Copper vs. fiber questions raised at Broadband 97

While product manufacturers continue to joust over whether the copper or fiber-optic cabling medium best provides the high bandwidth users will require, cabling contractors and cabling-plant managers are tasked with finding the meaningful information behind the marketing hype. The Broadband `97 conference provided cabling professionals with an opportunity to hear what industry experts had to say on this topic, to ask questions of those experts, and to decide for themselves the direction in which

Patrick McLaughlin

While product manufacturers continue to joust over whether the copper or fiber-optic cabling medium best provides the high bandwidth users will require, cabling contractors and cabling-plant managers are tasked with finding the meaningful information behind the marketing hype. The Broadband `97 conference provided cabling professionals with an opportunity to hear what industry experts had to say on this topic, to ask questions of those experts, and to decide for themselves the direction in which the cabling industry is likely to be headed.

Jim Hayes of Fotec Inc. (Medford, MA), former president of the Fiber Optic Association (Boston, MA), opened the two-day conference by citing that technically, both copper and fiber are workable in a high-speed network, but most Category 5 unshielded twisted-pair (utp) applications will not support high-bandwidth networks because they are installed incorrectly. Adding to the confusion, he said, are the soon-to-be-asked questions of whether to use Category 5, 6, or 7 cable.

Alan Flatman, principal engineer with lan Technologies (Congleton, Cheshire, UK), provided attendees with information on the European market`s consideration of a Category 6 copper cable. He explained that the possibility of Category 6 cable is seen as both an opportunity and a threat. The opportunity for higher bandwidth is evident, but Flatman emphasized what he called the risks and disadvantages.

He said significant pair-to-pair crosstalk enhancement can only be achieved by shielding individual pairs, resulting in bulky and inflexible cables. He also pointed to performance-verification problems associated with Category 5 cable, and suggested that a move to Category 6 would result in further confusion. Specifically, he said, Category 6 cable would require development of 600-megahertz testers--a time-consuming undertaking. He also stated that there are no emerging or planned applications that require copper cabling with performance greater than 100 MHz.

Copper cabling also had its proponents at the conference. Paul MacDonald of Lucent Technologies` Norwood, MA, facility foresees a natural progression from 100 to 1000 megabits per second over copper cabling, much like the progression from 10 to 100 Mbits/sec. He said the Gigabit Ethernet Alliance of the Institute of Electrical and Electronics Engineers (ieee--Piscataway, NJ) will probably provide a standard for gigabit-to-the-desk by March 1998. He also said that Category 5 cable will probably support gigabit transmission over horizontal distances of 50 to 60 meters, or will provide full horizontal-distance support when coupled with new, expensive, and complex hub electronics.

The alternative to this, he added, will be a more robust cabling network that uses less complex, less expensive hub electronics and integrated circuit chips. According to MacDonald, the exceptional balance built into twisted pairs; the electronic and magnetic characteristics inherent in this cable, which is still under development; and a systems approach to cabling will allow gigabit speeds over utp copper cable.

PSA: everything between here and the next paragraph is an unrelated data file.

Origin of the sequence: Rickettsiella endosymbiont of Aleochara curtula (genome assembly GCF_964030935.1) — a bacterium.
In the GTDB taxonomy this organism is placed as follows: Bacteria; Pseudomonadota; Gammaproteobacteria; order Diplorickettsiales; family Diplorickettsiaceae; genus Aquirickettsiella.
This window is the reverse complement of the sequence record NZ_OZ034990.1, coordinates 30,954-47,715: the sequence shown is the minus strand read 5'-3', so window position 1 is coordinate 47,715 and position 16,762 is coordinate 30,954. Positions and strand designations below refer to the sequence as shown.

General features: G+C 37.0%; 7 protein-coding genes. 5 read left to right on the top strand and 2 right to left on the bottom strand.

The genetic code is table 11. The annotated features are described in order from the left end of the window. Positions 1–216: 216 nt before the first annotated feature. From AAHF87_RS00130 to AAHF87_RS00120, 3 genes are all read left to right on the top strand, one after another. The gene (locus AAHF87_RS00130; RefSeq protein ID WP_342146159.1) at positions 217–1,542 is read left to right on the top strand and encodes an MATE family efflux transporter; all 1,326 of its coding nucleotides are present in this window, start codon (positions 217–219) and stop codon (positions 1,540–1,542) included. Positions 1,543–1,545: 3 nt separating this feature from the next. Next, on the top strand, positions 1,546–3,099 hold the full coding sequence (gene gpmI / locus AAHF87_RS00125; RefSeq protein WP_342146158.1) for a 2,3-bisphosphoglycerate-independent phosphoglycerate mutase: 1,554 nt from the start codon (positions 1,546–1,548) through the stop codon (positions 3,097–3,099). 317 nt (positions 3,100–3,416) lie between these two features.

Optical fiber supporters were themselves divided into different camps about the fiber-versus-copper question. Patricia Dawson of Sturbridge, MA-based SpecTran spoke on behalf of the Telecommunications Industry Association`s (Arlington, VA) Fiber Optics lan Section, explaining the benefits of glass optical fiber. Then, Edward Berman of Boston Optical Fiber (Westborough, MA) touted plastic optical fiber (pof) as an inexpensive short-haul solution, and Dana DuToit of SpecTran claimed that hard-clad silica optical fiber expands the applications available to pof.

Paul Polishuk of igi Consulting (Boston, MA) presented initial results of a premises-wiring study his firm is conducting. Among his early conclusions are that users and network-equipment vendors remain attached to Category 5 cabling; the copper cabling market will continue to expand but will feel increasing pressure from fiber as networking speeds exceed 155 Mbits/sec; copper-cable manufacturers will begin manufacturing fiber-optic cable; differentiation among copper-cable manufacturers will be achieved through higher-speed cable designs; and beyond 155 Mbits/sec, utp cable will require digital signal processing techniques and advanced modulation.

According to Information Gatekeepers Inc. (igi--Boston, MA), which organized the conference, 200 individuals participated in Broadband `97, which covered more than just the copper/fiber debate. Other discussion topics included the reality of Asynchronous Transfer Mode, wireless lans and their implementation, and standards development. The two-day conference was preceded by a day of tutorials covering similar topics, such as testing and troubleshooting fiber-to-the-desk systems; designing pof links and lans; copper-based systems; the European premises cabling market; and wireless lans.

According to igi sources, next year`s show will include a focus on residential cabling. For more information, call igi at (617) 232-3111.

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